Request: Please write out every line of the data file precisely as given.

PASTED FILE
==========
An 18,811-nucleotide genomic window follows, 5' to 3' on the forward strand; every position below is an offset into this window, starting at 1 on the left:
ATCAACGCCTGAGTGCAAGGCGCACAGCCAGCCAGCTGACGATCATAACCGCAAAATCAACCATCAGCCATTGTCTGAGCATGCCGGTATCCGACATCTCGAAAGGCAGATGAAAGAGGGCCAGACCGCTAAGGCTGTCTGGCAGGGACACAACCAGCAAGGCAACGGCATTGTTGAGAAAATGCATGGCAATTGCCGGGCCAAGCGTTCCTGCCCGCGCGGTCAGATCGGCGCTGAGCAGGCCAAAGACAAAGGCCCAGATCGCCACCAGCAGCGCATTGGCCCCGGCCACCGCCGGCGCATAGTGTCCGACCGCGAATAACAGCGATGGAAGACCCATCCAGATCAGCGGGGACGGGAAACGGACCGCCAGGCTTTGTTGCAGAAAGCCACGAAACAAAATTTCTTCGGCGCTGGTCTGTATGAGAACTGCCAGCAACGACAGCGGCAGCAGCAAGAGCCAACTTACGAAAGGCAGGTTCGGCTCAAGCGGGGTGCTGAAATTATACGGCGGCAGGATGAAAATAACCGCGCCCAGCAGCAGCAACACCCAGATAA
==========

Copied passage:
An 18,811-nucleotide genomic window follows, 5' to 3' on the forward strand; every position below is an offset into this window, starting at 1 on the left:
ATCAACGCCTGAGTGCAAGGCGCACAGCCAGCCAGCTGACGATCATAACCGCAAAATCAACCATCAGCCATTGTCTGAGCATGCCGGTATCCGACATCTCGAAAGGCAGATGAAAGAGGGCCAGACCGCTAAGGCTGTCTGGCAGGGACACAACCAGCAAGGCAACGGCATTGTTGAGAAAATGCATGGCAATTGCCGGGCCAAGCGTTCCTGCCCGCGCGGTCAGATCGGCGCTGAGCAGGCCAAAGACAAAGGCCCAGATCGCCACCAGCAGCGCATTGGCCCCGGCCACCGCCGGCGCATAGTGTCCGACCGCGAATAACAGCGATGGAAGACCCATCCAGATCAGCGGGGACGGGAAACGGACCGCCAGGCTTTGTTGCAGAAAGCCACGAAACAAAATTTCTTCGGCGCTGGTCTGTATGAGAACTGCCAGCAACGACAGCGGCAGCAGCAAGAGCCAACTTACGAAAGGCAGGTTCGGCTCAAGCGGGGTGCTGAAATTATACGGCGGCAGGATGAAAATAACCGCGCCCAGCAGCAGCAACACCCAGATAA